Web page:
Find yourself a stud or two. A lot of interesting looks seem to be all about mixing cute and masculine, and I’m all about metal studs for the perfect punky touch. You can grab some at studsandspikes.com, a bag of 25 will run you less than $5.00. (You can grab a kit to set them, but I distinctly remember just making do with pliers as a “rebellious” teenager.) I’m thinking floral wristbands with metal studs? Studs and chains from the hardware store could add some interest to plain boots.

Embroidery is easy, cheap, and you can even take it with you to work as a little lunchtime craft therapy. Grab a hoop and head over to Sublime Stitching or Mr X Stitch (where you can get my Internet meme embroidery patterns, by the way). You can also grab free patterns at Needlecrafters. Beads or charms would make it even more interesting.
I’d love to hear your ideas for embellishment.

Polo Anyone?

No, not the good kind with ponies. This week marks the beginning of a mandatory polo shirt regimen at work. While I don’t want to complain, (to have a job at all is awesome and come November I’ll have health insurance for the first time in five years), I can’t help but be a bit bummed about this. The company is footing the bill for seven of the polos pictured below.


So why is this bugging me? I’m a creative person in a job that’s more spreadsheets than right brain activity. Some people unwind with alcohol or video games, I use embroidery or sewing. (Stabbing things repeatedly with a needle is the perfect way to unwind after a bad day, right?) I like to wear things I’ve made, I’m proud to be complimented on something I put my time and effort into. It’s important to me to show people that you can still sew your own clothes and make your own jewelry; these skills are not lost and they are worthy of the work it takes to become good at them. I want to be able to complement things I’ve made with the clothing I think showcases it best.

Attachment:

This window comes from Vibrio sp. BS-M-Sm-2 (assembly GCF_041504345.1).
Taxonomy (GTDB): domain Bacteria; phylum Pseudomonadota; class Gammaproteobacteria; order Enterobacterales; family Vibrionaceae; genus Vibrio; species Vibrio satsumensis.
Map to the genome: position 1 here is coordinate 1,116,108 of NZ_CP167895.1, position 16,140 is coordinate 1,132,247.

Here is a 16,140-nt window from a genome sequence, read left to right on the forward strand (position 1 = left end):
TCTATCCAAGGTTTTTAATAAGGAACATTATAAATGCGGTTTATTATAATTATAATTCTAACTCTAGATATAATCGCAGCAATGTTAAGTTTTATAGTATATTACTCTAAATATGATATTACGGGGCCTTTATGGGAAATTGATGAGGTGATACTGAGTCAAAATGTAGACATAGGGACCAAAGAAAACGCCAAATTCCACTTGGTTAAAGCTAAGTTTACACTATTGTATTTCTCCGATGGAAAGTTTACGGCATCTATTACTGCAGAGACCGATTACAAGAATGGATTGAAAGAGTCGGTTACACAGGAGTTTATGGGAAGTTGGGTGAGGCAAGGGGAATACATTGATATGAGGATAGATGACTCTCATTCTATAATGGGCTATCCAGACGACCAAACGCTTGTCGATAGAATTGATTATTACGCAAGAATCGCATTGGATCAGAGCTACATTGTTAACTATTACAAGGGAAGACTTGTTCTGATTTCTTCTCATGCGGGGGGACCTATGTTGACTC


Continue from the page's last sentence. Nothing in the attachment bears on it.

Another thing to consider is my participation in the Wardrobe Remix pool on Flickr, taking pictures (almost) daily since the beginning of the year. Fashion and exploring my sense of style have become fulfilling creative outlets for me, and ones I can easily tie to my other creative energies. Finding interesting mixes of pattern and color is just as much fun with clothing as with fabric for a bag. My personal style also tends towards a little more dressed than a polo shirt, something that sometimes gets me odd looks at my super casual workplace. But for me, a polo shirt feels under dressed. It makes me happier and more energetic, and I don’t want to fall into a rut of jeans and schlumpy polo shirts. (Not that there’s anything wrong with that if that’s how you feel best.)


But I’ve decided not to concede, I am taking this up as a craft challenge! I’ll be posting about how I intend to keep my wardrobe fun and crafty for not a lot of cash. I’d love to other people’s thoughs and ideas as well.